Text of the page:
Mansfield, Katherine, 1888–1923, British author, b. New Zealand, regarded as one of the masters of the short story. Her original name was Kathleen Beauchamp. A talented cellist, she did not turn to literature until 1908. Her first volume of short stories, In a German Pension (1911), was not remarkable and achieved little notice, but the stories in Bliss (1920) and The Garden Party (1922) established her as a major writer. Later volumes of stories include The Dove's Nest (1923) and Something Childish (1924; U.S. ed. The Little Girl, 1924). Her collected stories appeared in 1937. Novels and Novelists (1930) is a compilation of critical essays. After an unhappy first marriage, she married John Middleton Murry, an editor and critic, in 1918. During the last five years of her life she suffered from tuberculosis and succumbed to the disease at the age of 35. Mansfield's stories, which reveal the influence of Chekhov, are simple in form, luminous and evocative in substance. With delicate plainness they present elusive moments of decision, defeat, and small triumph. After her death Murry culled a number of books from her notebooks, editing her poems (1923, new ed. 1930), her journals (1927), her letters (1928), and a collection of unfinished pieces from her notebooks (1939).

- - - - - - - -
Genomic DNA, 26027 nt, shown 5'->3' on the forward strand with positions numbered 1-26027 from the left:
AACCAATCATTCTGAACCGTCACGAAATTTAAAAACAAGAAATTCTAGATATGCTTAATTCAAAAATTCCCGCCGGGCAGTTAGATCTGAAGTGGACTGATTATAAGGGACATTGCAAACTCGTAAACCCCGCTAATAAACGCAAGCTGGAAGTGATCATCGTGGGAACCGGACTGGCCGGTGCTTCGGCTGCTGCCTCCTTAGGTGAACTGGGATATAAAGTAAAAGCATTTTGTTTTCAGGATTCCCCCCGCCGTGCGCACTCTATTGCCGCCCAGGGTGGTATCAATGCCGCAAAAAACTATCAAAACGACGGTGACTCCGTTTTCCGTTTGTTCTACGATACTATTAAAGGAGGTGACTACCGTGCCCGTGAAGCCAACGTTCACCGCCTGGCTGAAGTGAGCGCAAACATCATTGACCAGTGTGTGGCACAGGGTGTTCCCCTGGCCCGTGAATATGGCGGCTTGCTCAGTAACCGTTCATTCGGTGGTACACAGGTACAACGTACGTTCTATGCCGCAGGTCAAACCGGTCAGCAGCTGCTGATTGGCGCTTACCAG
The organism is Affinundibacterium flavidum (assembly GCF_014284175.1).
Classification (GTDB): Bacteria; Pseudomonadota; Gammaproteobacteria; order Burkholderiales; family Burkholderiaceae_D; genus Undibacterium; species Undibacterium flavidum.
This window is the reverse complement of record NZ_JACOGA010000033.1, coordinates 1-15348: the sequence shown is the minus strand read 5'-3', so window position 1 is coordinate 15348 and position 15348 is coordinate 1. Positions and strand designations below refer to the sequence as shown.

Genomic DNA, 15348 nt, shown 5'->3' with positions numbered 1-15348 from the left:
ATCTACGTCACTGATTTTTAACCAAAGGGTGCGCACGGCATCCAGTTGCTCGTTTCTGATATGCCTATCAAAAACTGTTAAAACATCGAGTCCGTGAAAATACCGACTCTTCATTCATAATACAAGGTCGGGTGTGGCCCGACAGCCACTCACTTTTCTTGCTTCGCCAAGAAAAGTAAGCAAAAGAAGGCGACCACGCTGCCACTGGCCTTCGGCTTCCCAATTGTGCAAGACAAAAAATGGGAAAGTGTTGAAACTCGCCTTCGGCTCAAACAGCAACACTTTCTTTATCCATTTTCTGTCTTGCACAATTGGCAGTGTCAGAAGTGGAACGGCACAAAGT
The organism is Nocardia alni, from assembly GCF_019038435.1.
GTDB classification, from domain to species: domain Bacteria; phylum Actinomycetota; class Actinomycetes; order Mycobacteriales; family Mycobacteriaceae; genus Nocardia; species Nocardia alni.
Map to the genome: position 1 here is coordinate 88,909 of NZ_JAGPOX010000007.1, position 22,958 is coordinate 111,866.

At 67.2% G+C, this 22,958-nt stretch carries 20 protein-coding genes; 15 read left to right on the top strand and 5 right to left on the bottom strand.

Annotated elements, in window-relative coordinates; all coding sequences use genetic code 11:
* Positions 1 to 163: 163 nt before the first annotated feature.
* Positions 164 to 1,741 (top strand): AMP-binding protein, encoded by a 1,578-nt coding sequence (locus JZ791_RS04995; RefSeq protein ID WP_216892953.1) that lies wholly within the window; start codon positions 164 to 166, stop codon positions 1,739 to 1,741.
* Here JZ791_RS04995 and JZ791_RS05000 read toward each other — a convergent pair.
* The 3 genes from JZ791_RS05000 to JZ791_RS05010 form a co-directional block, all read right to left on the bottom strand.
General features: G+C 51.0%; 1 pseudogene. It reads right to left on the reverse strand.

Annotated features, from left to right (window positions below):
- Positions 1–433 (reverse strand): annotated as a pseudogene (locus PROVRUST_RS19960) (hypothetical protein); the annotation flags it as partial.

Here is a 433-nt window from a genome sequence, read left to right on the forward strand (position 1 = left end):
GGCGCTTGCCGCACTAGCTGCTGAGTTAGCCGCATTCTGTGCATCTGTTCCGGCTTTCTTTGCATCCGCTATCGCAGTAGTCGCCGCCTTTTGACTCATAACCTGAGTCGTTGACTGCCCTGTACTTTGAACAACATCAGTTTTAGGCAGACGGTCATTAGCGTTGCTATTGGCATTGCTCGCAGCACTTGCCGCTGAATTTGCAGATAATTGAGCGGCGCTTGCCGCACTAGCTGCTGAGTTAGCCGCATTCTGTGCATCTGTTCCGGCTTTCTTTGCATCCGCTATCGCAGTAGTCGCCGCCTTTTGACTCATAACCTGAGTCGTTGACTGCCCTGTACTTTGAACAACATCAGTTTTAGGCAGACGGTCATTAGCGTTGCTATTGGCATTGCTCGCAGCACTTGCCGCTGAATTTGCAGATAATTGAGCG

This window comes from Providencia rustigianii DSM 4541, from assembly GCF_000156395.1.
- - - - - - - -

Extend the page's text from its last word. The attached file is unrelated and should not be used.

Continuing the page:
See her letters ed. by V. O'Sullivan and M. Scott (2 vol., 1984–87) and her notebooks ed. by M. Scott (2003); biographies by J. Meyers (1980), N. Crone (1986), and C. Tomalin (1988); studies by C. Hanson, ed. (1987), G. Boddy (1988), and J. Meyers (2002).
The Columbia Electronic Encyclopedia, 6th ed. Copyright © 2012, Columbia University Press. All rights reserved.
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